I am feeling grateful today as I sit at work, bleary-eyed and tired, wading through a grant application, drinking lukewarm coffee and listening to people fighting outside the bar across the street. I am feeling grateful although I just got my period, ran out of cheese nips and stabbed my finger on a Keith Haring baby button. It will be our first wedding anniversary in just two days, but that’s not why I feel grateful. It isn’t an occasion I would normally be sentimental enough to celebrate.
I don’t do anniversaries, birthdays, Valentine’s Day or Christmas. The only thing I “celebrate,” sort of, on an annual basis is Pride, because Pride is the only “holiday” I feel I have any sort of claim to (although when I’m sitting on a mailbox watching a corporate truck and a man in Hawaiian shorts asks to take my picture, I have to wonder).
I think that’s why so many queer people have so much riding on Pride every year, and why no matter how good it gets it will never be good enough. Pride is my Everything Holiday and I use it to make up for every Nothing holiday I ever squirmed through. Pride reminds me of when I first came out, back when my only mission was to be loud and proud (and isn’t nostalgia the key to holidays?). Being queer has become much more complicated now that it’s not all about me.
My life is quite void of date-oriented rituals. True, it’s been a year since I used the word “wife.” But it’s also been a year since I discovered chocolate-covered sesame snaps and learned to navigate Toronto on a three-wheel bike (it’s not as easy as it looks). Andrea and I buy flowers together on random grey days, we eat dinners out when the dishes look menacing, we buy toys on joint excursions and we make it a rule not to wrap anything unless it’s in comics. A wedding anniversary is nothing much to celebrate — it’s not like anyone had the two of us in mind when they invented the institution of marriage. That’s what I figured, until I got home today.
I barely even look at the mail anymore. It feels like decades ago that I was rushing the mailbox for French pen-pal letters, World Wildlife Fund stickers and Free Stuff For Kids. But today I looked. There was a letter on the counter for me from my mother. I thought it was a birthday card (my birthday is tomorrow), but it wasn’t. It said, “It’s been a year since you pledged your commitment to each other. Wishing you continued happiness, Mom & Dad.” And “xxxooo.”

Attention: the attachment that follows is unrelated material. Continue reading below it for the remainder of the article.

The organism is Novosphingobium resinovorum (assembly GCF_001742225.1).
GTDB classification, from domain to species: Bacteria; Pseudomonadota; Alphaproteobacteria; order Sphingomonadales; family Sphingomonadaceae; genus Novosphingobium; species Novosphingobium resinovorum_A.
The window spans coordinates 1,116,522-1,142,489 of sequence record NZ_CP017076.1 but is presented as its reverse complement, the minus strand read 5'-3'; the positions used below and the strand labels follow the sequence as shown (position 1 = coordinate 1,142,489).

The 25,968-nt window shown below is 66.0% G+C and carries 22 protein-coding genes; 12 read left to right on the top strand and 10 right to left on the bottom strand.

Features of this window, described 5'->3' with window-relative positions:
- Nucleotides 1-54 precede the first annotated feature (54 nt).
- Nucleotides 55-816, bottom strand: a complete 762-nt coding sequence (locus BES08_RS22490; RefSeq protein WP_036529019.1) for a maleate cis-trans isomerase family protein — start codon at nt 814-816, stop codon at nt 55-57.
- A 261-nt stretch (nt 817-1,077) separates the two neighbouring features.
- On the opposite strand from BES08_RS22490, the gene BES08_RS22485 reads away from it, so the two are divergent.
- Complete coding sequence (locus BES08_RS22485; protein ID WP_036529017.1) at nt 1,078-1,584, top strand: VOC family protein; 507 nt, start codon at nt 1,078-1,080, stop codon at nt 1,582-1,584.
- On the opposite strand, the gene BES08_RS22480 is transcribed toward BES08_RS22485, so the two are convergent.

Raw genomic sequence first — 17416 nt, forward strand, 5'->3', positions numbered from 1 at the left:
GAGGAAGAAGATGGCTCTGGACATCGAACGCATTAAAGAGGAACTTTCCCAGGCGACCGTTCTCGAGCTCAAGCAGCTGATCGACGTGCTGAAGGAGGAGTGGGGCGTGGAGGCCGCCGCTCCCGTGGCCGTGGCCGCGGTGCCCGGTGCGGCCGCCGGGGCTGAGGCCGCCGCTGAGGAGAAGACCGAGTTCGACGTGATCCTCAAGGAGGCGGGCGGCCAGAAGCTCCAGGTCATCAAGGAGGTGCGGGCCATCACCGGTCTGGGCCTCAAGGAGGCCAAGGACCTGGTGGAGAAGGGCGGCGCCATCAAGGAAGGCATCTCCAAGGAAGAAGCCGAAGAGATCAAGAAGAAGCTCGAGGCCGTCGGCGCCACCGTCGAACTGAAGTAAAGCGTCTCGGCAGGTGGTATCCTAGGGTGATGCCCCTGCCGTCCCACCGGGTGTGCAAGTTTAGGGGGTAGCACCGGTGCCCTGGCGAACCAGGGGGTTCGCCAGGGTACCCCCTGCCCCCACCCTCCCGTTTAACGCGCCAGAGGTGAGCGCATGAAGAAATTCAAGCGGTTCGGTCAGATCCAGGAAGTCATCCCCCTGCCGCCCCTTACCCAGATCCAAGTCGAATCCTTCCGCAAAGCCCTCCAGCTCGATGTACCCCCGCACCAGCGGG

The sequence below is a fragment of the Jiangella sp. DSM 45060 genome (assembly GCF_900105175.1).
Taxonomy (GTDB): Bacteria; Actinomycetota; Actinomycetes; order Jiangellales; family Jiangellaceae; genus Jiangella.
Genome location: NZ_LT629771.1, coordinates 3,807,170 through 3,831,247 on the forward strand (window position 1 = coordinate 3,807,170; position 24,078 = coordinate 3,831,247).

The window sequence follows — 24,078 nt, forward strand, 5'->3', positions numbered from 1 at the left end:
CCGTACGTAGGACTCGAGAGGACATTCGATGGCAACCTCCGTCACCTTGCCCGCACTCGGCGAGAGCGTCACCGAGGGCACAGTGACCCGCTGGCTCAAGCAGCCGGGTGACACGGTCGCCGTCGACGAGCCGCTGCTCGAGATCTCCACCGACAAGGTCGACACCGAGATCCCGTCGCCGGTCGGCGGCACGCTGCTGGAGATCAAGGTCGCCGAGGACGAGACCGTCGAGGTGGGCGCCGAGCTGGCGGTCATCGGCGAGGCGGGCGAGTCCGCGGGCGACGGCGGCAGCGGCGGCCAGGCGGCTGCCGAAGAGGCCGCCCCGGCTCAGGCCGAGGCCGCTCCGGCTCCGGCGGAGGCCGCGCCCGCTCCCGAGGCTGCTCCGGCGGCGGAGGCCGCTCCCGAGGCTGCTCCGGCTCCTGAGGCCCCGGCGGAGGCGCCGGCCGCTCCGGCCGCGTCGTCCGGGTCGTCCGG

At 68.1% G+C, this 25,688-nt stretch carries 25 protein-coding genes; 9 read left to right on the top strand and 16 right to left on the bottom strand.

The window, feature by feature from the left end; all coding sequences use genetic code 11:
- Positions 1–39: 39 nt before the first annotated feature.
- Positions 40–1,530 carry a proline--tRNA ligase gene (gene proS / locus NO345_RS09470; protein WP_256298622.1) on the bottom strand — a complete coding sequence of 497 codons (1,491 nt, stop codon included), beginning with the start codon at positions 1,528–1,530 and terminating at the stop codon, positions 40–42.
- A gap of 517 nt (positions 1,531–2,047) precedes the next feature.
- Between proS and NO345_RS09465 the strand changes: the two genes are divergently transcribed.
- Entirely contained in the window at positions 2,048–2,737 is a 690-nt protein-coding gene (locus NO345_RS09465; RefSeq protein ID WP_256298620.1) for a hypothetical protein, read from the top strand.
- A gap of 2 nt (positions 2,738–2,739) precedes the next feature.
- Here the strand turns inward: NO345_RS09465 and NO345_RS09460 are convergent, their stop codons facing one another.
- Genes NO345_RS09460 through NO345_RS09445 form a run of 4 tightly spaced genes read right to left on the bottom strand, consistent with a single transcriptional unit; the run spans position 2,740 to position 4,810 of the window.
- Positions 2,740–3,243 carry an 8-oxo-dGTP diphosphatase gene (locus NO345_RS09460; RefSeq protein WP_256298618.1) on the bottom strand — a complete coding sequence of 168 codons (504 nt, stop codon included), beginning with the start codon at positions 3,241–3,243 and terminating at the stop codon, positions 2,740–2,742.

Now, I don’t know if you heard the story of my wedding day. To summarize, my mother cried, a lot, and they weren’t tears of joy I can assure you. So what would possess her to send a card as (corporate and stiff, maybe) thoughtful as that? What did I do to deserve that?
Or maybe the question is, what didn’t I do?
I believe most of the time that my family forgets about my queerness when I don’t bring it up. I believe that my life partner gets taken for my roommate unless I’m there to introduce her. I take responsibility, I guess, for the education of my family. I can’t seem to trust their independent evolution. Then this unprompted thing happens and I am thrown into an entirely new, and necessary, world view.
I used to think that “live and let live” meant being passive and giving in without a fight. I used to think that “time heals all wounds” was a cop-out for real, courageous action. I’ve been pushing my mother for a long time, demanding acceptance, demanding awareness, demanding the kind of love I felt I deserved. Do I have regrets? Not really. But did it work? It could be argued that her steps forward were coincidental, and that her steps back were in some part my fault. It could be argued that her “steps” either way were entirely my perception and not to be trusted.
Sometimes it feels like the minute I stop pushing, something gives. I’ve eased up on my family in the last year, avoided fights, avoided attending functions where I felt unwelcome. It wasn’t at all a strategic shift. I’ve been feeling betrayed in my own skin, using “stressed” and “busy” as excuses for inaction. I’ve been worried, in all honesty, about “abandoning the issue.”
But I’ve found something to celebrate this week and it isn’t our anniversary. Instead it’s the day my mother acknowledged my queerness, my relationship and my life choices without the prompting I usually engage in. Whenever we talk about her discomfort she always says, “I need time.” I’ve given her books and papers and an earful of assertions, but the one thing I’ve never really allowed her is time, on her own terms, and I’m realizing I’ve missed out on something. I am grateful today for the amazing discovery of unsolicited love.